There is a new aircraft material that is 20% lighter than other conventional aircraft materials. However FSW aluminum-alloy which is much heavier than this new material, is more advantageous as opposed to using the new CRFP black constructions. The aluminum is more understood and can be crafted to almost exact precision as opposed to the CRFP, which is very hard to shape. The weight of the aircraft is important, but the precision of the measurements of the aircraft is also important. The new methods and testing require a wide variety of material properties, even though weight is very important when choosing a material.[5]

Additionally, there is a new method for research, called Thermography, that uses infrared light to look at computer simulated damage to the material and the structure of an aircraft to see how it holds up. They can use this to look at materials and evaluate the integrity of the actual design of an aircraft. It is very accurate, and it will increase the development of materials as the test is much faster than traditional testing methods. It can also be used to predict the behavior of materials under certain stressful conditions that might make it fail while in use.[6]

Boeing Australia is creating big new plants that will help them research and develop materials for aircraft faster than anybody else. Their goal is to be the most innovative company and be the most innovative company at the highest speed. As a result, they are making investments in robots to get the job done. They have decided not to use cheap labor, but high cost, quality labor and a high amount of faculty to maintain these robots and ensure that the plant is running well. They will be paying a high amount of very well qualified candidates to research and keep Boeing going. The age of aircraft is moving toward expensive plants to be able to build the aircraft that is so precisely designed to the exact measurements that is needed for optimal performance and reliability. Aircraft are advanced machines that have only been around for a little more than one hundred years.[7]

Examples[edit]

References[edit]

  1. ^ "Aircraft Structures in Aerospace Engineering - Aerospace Engineering, Aviation News, Salary, Jobs and Museums". Aerospace Engineering, Aviation News, Salary, Jobs and Museums. Retrieved 2015-11-07. 
  2. ^ Hansen, M., & Wei, W. (n.d.). Journal of Transport Economics and Policy (2nd ed., Vol. 37, 279-296). Retrieved April 8, 2018, from http://www.ingentaconnect.com/content/lse/jtep/2003/00000037/00000002/art00006#Cits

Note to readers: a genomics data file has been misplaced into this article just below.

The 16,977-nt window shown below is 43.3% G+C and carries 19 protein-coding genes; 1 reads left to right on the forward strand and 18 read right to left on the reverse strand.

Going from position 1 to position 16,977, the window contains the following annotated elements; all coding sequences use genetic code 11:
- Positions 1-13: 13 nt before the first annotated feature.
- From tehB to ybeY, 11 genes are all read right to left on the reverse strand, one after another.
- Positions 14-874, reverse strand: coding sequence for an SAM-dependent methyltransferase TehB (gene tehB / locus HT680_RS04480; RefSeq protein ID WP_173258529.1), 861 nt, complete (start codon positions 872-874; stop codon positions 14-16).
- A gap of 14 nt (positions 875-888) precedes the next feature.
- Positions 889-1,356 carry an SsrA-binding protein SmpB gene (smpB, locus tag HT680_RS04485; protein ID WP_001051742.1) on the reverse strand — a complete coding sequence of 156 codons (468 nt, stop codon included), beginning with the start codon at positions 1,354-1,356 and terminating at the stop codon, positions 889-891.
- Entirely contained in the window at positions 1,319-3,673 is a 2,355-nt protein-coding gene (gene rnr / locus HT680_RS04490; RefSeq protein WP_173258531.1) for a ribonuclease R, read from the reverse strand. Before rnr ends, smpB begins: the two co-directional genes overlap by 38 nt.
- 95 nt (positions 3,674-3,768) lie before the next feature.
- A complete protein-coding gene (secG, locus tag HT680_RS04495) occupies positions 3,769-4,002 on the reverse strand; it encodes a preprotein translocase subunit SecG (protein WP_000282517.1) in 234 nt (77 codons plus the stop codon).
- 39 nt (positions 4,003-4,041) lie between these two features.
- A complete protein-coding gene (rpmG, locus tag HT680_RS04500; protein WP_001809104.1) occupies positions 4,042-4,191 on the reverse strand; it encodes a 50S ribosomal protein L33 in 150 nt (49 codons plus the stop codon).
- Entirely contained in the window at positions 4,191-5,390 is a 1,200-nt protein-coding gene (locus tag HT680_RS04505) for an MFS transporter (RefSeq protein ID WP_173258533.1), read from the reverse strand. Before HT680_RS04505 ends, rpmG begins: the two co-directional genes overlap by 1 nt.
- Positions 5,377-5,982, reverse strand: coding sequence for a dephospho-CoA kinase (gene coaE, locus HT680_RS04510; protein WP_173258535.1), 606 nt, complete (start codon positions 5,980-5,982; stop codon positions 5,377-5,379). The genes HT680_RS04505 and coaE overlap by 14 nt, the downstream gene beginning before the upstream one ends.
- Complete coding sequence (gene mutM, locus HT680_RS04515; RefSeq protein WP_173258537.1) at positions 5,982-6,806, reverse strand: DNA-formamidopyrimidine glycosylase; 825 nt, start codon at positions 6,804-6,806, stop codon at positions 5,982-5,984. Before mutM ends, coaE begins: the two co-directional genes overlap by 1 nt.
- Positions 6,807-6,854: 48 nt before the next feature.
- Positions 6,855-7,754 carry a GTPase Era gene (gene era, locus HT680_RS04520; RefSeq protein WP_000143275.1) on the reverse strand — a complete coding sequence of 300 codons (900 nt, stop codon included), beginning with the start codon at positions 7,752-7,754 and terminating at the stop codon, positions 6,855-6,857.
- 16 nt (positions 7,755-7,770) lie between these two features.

3. ^ Wimpress, J.K. (1998). The YC-14 STOL prototype: Its design, development, and flight test: An engineer's personal view of an airplane development. Reston, Va.: American Institute of Aeronautics and Astronautics. Retrieved from https://ebookcentral.proquest.com/lib/csum/detail.action?docID=3111542
  4. ^ Boeing (2018) 747-8 Design Highlights. Retrieved from http://www.boeing.com/commercial/747/
  5. ^ Cassani, S. (2017). Airplane design: The superiority of FSW aluminum-alloy pure monocoque over CFRP black constructions. ARPN Journal of Engineering and Applied Sciences, 12(2), 377-381. Retrieved from: http://www.arpnjournals.org/jeas/research_papers/rp_2017/jeas_0117_5629.pdf
  6. ^ Grammatikos, S. A., Kordatos, E. Z., Barkoula, N., Matikas, T. E., & Paipetis, A. S. (2011). Innovative non-destructive evaluation and damage characterisation of composite aerostructures using thermography. Plastics, Rubber & Composites, 40(6/7), 342-348. doi:10.1179/1743289810Y.0000000013 Retrieved from: http://web.a.ebscohost.com/ehost/detail/detail?vid=8&sid=2cc153b8-d503-4b1f-b644-ec497e32c3b8%40sessionmgr4006&bdata=JnNpdGU9ZWhvc3QtbGl2ZQ%3d%3d#AN=62541075&db=aph
  7. ^ Perrett, B. (2013). Mutual Support. Aviation Week & Space Technology, 175(31), 55.Retrieved from: http://web.a.ebscohost.com/ehost/detail/detail?vid=10&sid=2cc153b8-d503-4b1f-b644-ec497e32c3b8%40sessionmgr4006&bdata=JnNpdGU9ZWhvc3QtbGl2ZQ%3d%3d#AN=90509211&db=aph